We are so weak and selfish, that when providence does not work according to our mind and understanding, we are ready to succumb to temptations of atheism and question Providence. The prophet looks at God, as though He were only looking on and holding his tongue like a spectator when He tolerated the Chaldeans.

3. God’s People Seek to Justify His Role in Events

It is the duty and concern of all the godly to justify God and clear Him from any charge. Even though their weakness cannot see through all the deep mysteries of His Providence concerning His Church and her enemies. To this end they should prevent the arguments of unbelief and temptations with those of faith. The prophet, in the midst of his dark mists, therefore begins with this as an unshakeable foundation (whatever his heart said) that God is of purer eyes than to behold evil and cannot look upon iniquity (see Jeremiah 12:1).

4. God’s People Pray About How to Understand Events

The only best way to refute temptations and dispel mists is not to debate difficult and unclear situations when our own hearts are overcome with weakness and fears. Rather we should vent the matter and our situation to God and seek His resolution of it. The prophet experiencing this temptation therefore cries out to God.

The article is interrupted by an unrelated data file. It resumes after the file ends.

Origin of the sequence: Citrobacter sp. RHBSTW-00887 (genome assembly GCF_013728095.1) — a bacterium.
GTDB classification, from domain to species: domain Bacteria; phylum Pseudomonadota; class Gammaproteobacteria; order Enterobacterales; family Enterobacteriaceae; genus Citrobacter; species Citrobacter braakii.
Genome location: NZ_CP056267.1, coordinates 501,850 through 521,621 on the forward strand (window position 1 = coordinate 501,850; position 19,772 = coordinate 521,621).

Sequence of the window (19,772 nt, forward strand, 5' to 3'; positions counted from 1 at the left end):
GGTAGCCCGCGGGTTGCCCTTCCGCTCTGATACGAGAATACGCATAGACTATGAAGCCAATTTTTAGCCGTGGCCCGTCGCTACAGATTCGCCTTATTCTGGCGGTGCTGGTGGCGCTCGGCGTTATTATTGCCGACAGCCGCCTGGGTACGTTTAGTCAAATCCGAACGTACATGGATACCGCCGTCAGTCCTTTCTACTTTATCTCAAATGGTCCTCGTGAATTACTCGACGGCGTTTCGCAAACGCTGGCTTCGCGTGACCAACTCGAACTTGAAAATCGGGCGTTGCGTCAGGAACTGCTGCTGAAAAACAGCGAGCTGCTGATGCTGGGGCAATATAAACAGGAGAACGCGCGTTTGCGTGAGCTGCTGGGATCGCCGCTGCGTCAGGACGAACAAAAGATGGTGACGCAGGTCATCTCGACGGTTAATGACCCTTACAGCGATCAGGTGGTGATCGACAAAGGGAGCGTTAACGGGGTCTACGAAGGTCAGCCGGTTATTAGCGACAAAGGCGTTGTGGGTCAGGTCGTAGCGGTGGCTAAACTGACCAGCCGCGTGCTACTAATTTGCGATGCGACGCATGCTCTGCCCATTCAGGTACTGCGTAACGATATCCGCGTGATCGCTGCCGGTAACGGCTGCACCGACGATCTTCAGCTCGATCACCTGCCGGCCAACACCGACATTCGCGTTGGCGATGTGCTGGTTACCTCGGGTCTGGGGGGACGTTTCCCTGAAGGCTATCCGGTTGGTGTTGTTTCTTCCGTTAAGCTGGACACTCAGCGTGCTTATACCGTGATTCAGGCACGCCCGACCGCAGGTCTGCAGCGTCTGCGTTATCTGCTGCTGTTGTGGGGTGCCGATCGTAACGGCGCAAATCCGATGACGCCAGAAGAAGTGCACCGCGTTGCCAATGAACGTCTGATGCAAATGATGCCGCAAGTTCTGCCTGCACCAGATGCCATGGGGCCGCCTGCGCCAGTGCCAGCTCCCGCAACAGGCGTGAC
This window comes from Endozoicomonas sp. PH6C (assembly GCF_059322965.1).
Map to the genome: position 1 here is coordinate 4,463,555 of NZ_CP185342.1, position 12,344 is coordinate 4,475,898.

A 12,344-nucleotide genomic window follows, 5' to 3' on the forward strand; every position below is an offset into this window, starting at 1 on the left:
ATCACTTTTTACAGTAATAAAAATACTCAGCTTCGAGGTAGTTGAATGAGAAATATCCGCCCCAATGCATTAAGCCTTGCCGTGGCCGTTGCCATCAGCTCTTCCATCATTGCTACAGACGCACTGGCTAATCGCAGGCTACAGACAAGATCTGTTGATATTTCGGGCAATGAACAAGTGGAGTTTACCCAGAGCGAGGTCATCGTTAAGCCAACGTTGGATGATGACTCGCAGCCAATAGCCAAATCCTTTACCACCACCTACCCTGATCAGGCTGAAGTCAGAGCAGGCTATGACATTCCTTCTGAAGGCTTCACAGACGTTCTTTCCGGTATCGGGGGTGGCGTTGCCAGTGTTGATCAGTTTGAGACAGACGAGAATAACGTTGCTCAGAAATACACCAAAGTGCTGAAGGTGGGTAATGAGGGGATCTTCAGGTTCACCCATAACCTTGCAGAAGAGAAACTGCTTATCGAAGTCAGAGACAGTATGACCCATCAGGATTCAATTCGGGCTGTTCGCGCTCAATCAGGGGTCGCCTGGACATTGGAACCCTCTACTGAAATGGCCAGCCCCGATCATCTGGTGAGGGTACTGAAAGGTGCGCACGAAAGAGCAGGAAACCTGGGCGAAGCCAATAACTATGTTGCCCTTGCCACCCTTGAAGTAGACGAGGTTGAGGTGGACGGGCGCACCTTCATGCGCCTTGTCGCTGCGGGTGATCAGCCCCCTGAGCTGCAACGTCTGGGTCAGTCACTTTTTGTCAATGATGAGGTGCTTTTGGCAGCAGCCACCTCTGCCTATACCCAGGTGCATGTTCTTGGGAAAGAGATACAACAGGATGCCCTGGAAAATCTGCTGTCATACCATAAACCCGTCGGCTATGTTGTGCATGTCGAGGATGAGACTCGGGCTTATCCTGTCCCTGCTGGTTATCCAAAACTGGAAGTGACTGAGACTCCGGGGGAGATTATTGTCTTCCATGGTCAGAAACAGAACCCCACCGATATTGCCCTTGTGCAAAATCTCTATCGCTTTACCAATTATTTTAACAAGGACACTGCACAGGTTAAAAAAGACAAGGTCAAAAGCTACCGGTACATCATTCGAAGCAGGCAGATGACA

5. God’s People Will Be Chastised for Their Sin

However much the Lord has just indignation against the gross iniquities of those outside the Church and will in due time punish them, He will also chastise His people. This is necessary considering the many factors that increase the guilt of lesser sins within the Church, God’s jealousy over His people, and His concern to have them reclaimed from every evil course. It is no wonder then to see the Church’s sins punished (although they may be less in their own nature) even when more gross sins committed by those outside the Church escape for a time unpunished. The prophet complains that God holds His tongue when the wicked devours those more righteous than they. This indicates that God does indeed do so and that it proves to be a righteous act, however, much we may quarrel with it.